# how to go from a stabilizer state to a graph

A comment (by Marcus Heinrich) in a previous post says :

"any stabiliser state is locally Clifford equivalent to a graph state and vice versa".

I can go from a graph (defined by its adjacency matrix) to a set of stabilizers and the corresponding state. My question is for the other direction : if I have a set of stabilizers that define a $$[[n,0,d]]$$ code; is there a procedure to get an adjacency matrix that would correspond to it?

See this paper for a proof, but I will sumamrize the idea below.

Suppose you have a stabilizer state $$|\psi\rangle$$ and a set $$\mathcal{S}$$ of Paulis that generate its stabilizer group, $$\langle S \rangle$$.

You can represent the generators by a pair of matrices, $$X$$ and $$Z$$, such that $$X[i, j] = 1$$ if the $$i$$-th generator has a tensor factor of $$\sigma_x$$ in the $$j$$-th position.

For example, if you have generators $$\sigma_x \otimes \sigma_x$$ and $$\sigma_z \otimes \sigma_z$$ for the bell state, then the matrix you obtain is $$X = \begin{pmatrix} 1 & 1 \\ 0 & 0 \end{pmatrix}$$ and $$Z = \begin{pmatrix} 0 & 0 \\ 1 & 1\end{pmatrix}$$. Of course, you can always choose different generators, so this depiction is not unique.

If you do this procedure for a graph state $$|G\rangle$$ by using the natural generators of the stabilizer group of the graph state, you always obtain matrices where $$X$$ is identity, and $$Z$$ is exactly the adjacency matrix of the graph.

The claim now is: We can take any two matrices $$X$$ and $$Z$$ that encode a stabilizer group, and transform them into $$X = I$$ and $$Z$$ into a adjacency matrix.

This is done using something similar to a binary RREF procedure, where the binary addition of two rows is like multiplying two group generators to form a new group generator, or by swapping columns of the two matrix via conjugation by $$H$$ gate. This way, we can reduce $$X$$ matrix, obtaining identity, and it can be shown that $$Z$$ becomes symmetric. There are some additional details, but due to the structure of the matrices, we can always obtain an $$X$$ and $$Z$$ of this form.

• Thanks for the answer...I experimented with this a little and I think I can just put the stabilizers into standard form. There are two identity matrices in that form : one on the left hand or X side and one on the right or Z side. Permuting the columns to move the Z side identity to the left gives the desired form in all the examples I tried. The column permutation should correspond to applying hadamard gates to the affected qubits. Nov 5, 2023 at 16:56
• @unknown Indeed. You can first bring the generator matrix into standard form, then transform it into the generator matrix of a graph state (adj. + identity matrix) by Hadamard gates (or you do it in opposite order, see Sec. III of the van den Nest et al. paper). Btw this reduction to graph states was already described by Schlingemann arxiv.org/abs/quant-ph/0111080 Nov 6, 2023 at 8:40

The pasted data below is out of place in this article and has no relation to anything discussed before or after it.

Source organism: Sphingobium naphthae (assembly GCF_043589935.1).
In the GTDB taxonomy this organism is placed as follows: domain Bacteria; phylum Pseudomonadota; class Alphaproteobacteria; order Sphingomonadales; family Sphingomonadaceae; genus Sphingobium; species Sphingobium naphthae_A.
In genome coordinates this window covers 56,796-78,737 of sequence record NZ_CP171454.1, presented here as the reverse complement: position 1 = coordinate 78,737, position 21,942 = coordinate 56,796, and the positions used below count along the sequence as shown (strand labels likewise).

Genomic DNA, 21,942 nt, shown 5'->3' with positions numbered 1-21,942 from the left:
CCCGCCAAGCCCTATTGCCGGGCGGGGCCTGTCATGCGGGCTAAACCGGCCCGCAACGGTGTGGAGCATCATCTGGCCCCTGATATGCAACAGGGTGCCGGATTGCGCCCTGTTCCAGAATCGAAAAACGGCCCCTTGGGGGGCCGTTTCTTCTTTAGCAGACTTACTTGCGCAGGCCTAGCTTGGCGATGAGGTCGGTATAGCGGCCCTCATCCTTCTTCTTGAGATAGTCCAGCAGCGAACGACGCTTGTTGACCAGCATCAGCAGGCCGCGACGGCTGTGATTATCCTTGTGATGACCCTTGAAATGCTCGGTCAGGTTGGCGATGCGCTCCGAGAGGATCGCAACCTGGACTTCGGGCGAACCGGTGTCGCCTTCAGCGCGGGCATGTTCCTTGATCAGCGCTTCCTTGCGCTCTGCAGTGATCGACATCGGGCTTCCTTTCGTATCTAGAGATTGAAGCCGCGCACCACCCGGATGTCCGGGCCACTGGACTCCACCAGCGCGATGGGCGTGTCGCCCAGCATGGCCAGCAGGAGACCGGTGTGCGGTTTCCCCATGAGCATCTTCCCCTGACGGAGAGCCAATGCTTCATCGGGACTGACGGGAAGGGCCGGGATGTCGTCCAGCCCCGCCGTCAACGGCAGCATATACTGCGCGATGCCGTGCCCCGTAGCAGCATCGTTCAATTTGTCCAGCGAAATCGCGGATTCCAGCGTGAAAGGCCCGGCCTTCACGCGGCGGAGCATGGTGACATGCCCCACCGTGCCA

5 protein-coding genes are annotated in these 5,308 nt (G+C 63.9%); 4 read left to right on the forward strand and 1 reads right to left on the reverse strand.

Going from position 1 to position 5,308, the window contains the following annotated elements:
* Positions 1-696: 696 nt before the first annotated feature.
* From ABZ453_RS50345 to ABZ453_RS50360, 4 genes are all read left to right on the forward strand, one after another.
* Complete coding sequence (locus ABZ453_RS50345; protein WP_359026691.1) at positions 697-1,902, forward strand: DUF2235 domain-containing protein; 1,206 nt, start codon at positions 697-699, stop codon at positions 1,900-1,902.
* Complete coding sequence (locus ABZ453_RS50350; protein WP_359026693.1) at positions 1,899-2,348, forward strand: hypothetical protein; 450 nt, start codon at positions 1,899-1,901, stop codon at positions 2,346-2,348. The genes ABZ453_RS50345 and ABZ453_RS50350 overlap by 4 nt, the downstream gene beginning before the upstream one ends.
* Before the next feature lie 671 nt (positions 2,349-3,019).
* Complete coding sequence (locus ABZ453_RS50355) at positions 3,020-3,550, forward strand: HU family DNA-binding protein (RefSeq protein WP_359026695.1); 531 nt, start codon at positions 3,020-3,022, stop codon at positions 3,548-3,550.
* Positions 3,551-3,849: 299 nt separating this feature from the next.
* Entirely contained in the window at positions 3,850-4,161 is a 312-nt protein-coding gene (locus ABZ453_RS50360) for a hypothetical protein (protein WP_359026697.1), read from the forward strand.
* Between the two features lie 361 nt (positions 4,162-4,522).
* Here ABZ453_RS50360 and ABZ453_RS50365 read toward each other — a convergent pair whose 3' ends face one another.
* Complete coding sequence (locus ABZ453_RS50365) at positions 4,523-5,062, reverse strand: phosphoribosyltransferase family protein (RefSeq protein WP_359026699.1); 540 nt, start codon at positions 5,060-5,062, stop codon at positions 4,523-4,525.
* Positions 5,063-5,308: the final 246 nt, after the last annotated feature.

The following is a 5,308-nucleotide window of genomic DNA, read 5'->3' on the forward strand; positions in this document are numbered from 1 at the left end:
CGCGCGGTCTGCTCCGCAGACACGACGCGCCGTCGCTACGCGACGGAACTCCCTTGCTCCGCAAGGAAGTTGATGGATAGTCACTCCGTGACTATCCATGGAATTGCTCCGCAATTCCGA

• @MarkusHeinrich glad to see the references to this construction. I already have code to construct the standard form so getting the adjacency matrix turned out to be a minor addition. In fusion based quantum computing they refer to graph states as "resource states" to add to the terminology soup. Also I think there's a third (standard?) form for a graph state...I might post another question about this once I catch up on the papers. Nov 6, 2023 at 15:55

You can use Stim to turn a stabilizer state into a graph state. Internally what it does is to decompose the stabilizer state into any circuit (it happens to do this by Gaussian elimination of the stabilizer tableau), then it feeds that circuit through a graph state simulator (relevant source code in stim), then it outputs the graph state as a circuit which has an RX layer followed by a CZ layer followed by a single qubit rotation layer.

For example, if you pick an arbitrary stabilizer state:

import stim

stabilizer_state = stim.Tableau.random(10)
for stabilizer in stabilizer_state.to_stabilizers():
print("stabilizer", stabilizer)
# prints (for example):
# stabilizer +XXY__XYZYZ
# stabilizer -ZZ___YX___
# stabilizer -_XXZX_YYXY
# stabilizer -__XXX_XY_Y
# stabilizer +XX__YY__XZ
# stabilizer +YZ_X_Z_Z_X
# stabilizer +XXZX_XZYZ_
# stabilizer -YYZYYYX_XZ
# stabilizer -XZZXXZX_YZ
# stabilizer +__Z_Z_XXZZ


You can get the graph state circuit for it:

graph_state_circuit = stabilizer_state.to_circuit("graph_state")
print(graph_state_circuit.diagram())
# prints (for example):
#         /-------------------------------------------\ /-----\
# q0: -RX-@-@-@-@-@-@-----------------------------------Z-H-----
#         | | | | | |
# q1: -RX-@-|-|-|-|-|-@-@-@-----------------------------S-H-----
#           | | | | | | | |
# q2: -RX---@-|-|-|-|-@-|-|-@-@-------------------------Z-H-----
#             | | | |   | | | |
# q3: -RX-----@-|-|-|---@-|-|-|-@-@-@---------------------H-----
#               | | |     | | | | | |
# q4: -RX-------|-|-|-----@-@-|-@-|-|-@-@-@-@-----------Z-H-----
#               | | |         |   | | | | | |
# q5: -RX-------|-|-|---------|---@-|-|-|-|-|-@-@---------H-----
#               | | |         |     | | | | | | |
# q6: -RX-------@-|-|---------|-----@-@-|-|-|-@-|-@-----X-S-H-S-
#                 | |         |         | | |   | |
# q7: -RX---------|-|---------|---------@-|-|---|-|-@-@-X---H---
#                 | |         |           | |   | | | |
# q8: -RX---------@-|---------|-----------@-|---|-@-@-|-X---H---
#                   |         |             |   |     |
# q9: -RX-----------@---------@-------------@---@-----@-Y---H---
#         \-------------------------------------------/ \-----/


Once you have the circuit, it's quite easy to get the graph into a more normal format such as networkx:

import networkx as nx
graph = nx.Graph()
for instruction in graph_state_circuit:
if instruction.name == 'CZ':
targets = instruction.targets_copy()
for a, b in zip(targets[::2], targets[1::2]):